at the moment, an old problem came up again: one of my boards sometimes crashes when using my UDP communication. In the past, it was always the same board (I have 3 in total), and it took lots of communication cycles until it crashed. Now, another board (which was running with the same software just fine until now) crashes in the moment when I send the first UDP packet to my receive callback function. However, pings are replied just fine.
So I remembered Mabl's hint and I'm thinking of switching to the netconn API. After reading the lwip wiki I'm still not sure if the way I use the raw API is forbidden in an OS environment. However, I think it's worth a try to use the recommended netconn API.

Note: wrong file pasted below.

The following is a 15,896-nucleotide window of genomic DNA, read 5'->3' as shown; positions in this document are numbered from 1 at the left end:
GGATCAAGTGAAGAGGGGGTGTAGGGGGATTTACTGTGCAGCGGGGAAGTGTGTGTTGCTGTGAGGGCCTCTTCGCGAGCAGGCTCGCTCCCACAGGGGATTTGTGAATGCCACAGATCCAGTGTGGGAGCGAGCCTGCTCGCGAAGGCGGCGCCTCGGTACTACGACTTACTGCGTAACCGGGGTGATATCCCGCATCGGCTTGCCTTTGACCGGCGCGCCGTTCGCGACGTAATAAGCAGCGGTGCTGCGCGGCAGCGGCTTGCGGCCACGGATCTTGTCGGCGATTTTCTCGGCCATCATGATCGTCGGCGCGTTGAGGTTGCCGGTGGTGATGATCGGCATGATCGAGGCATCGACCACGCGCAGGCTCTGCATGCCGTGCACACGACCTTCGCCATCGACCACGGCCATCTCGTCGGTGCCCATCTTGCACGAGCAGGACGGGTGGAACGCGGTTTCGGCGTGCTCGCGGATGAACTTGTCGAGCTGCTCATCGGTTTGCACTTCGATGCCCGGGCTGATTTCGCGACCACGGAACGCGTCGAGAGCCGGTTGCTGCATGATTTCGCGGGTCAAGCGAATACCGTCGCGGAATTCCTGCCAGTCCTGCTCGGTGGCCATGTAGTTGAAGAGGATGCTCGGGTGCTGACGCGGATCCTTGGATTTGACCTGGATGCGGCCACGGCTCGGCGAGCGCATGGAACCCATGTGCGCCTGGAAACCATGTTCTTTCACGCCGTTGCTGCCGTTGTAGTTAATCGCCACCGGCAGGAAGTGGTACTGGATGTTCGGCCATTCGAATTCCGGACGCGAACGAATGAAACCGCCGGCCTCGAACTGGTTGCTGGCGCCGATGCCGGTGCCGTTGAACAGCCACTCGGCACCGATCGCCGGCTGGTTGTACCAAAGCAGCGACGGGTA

Can you give me some architectural hints about that?
This is how I would try:
1. instead of using the raw API UDP callback function, create a new thread with an endless loop, waiting for UDP packets using netconn_recv(conn,&buf);
2. the lwip_thread from the ehernet demo remains unchanged
3. what should be the netconn thread priority in comparison to the lwip_thread?
4. will there be increased latency compared to a callback function? netconn_recv is a blocking function, which needs to be notified by the lwip kernel. I know it's possible to define a callback also for netconn, but I couldn't find examples for that and I think a thread is the better design choice if the performance/latency is similar.
5. should the netconn setup (netconn_new, netconn_bind) be done in the main function before starting the netconn thread? Functions like netif_add are not thread safe. However, I hope that all netconn_xxx functions ARE thread safe.
Is this the correct approach?